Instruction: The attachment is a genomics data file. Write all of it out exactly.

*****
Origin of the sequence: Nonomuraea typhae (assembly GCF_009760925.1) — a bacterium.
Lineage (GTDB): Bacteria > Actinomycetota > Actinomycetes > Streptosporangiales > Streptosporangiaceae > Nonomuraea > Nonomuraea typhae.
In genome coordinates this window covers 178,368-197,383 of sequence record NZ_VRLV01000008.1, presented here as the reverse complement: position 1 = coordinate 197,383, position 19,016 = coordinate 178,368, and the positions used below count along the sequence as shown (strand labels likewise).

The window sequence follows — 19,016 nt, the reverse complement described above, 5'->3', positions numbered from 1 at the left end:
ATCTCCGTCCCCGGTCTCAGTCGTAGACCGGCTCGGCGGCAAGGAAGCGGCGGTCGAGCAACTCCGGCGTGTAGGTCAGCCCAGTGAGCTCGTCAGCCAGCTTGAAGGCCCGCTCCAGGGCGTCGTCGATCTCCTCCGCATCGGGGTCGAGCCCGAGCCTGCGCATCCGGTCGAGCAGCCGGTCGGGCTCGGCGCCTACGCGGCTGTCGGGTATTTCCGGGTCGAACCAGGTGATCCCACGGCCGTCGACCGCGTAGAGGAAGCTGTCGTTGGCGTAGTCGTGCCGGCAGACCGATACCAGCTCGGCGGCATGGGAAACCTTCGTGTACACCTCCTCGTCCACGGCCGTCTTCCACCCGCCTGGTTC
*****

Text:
Origin of the sequence: Nonomuraea typhae (assembly GCF_009760925.1) — a bacterium.
Lineage (GTDB): Bacteria > Actinomycetota > Actinomycetes > Streptosporangiales > Streptosporangiaceae > Nonomuraea > Nonomuraea typhae.
In genome coordinates this window covers 178,368-197,383 of sequence record NZ_VRLV01000008.1, presented here as the reverse complement: position 1 = coordinate 197,383, position 19,016 = coordinate 178,368, and the positions used below count along the sequence as shown (strand labels likewise).

The window sequence follows — 19,016 nt, the reverse complement described above, 5'->3', positions numbered from 1 at the left end:
ATCTCCGTCCCCGGTCTCAGTCGTAGACCGGCTCGGCGGCAAGGAAGCGGCGGTCGAGCAACTCCGGCGTGTAGGTCAGCCCAGTGAGCTCGTCAGCCAGCTTGAAGGCCCGCTCCAGGGCGTCGTCGATCTCCTCCGCATCGGGGTCGAGCCCGAGCCTGCGCATCCGGTCGAGCAGCCGGTCGGGCTCGGCGCCTACGCGGCTGTCGGGTATTTCCGGGTCGAACCAGGTGATCCCACGGCCGTCGACCGCGTAGAGGAAGCTGTCGTTGGCGTAGTCGTGCCGGCAGACCGATACCAGCTCGGCGGCATGGGAAACCTTCGTGTACACCTCCTCGTCCACGGCCGTCTTCCACCCGCCTGGTTC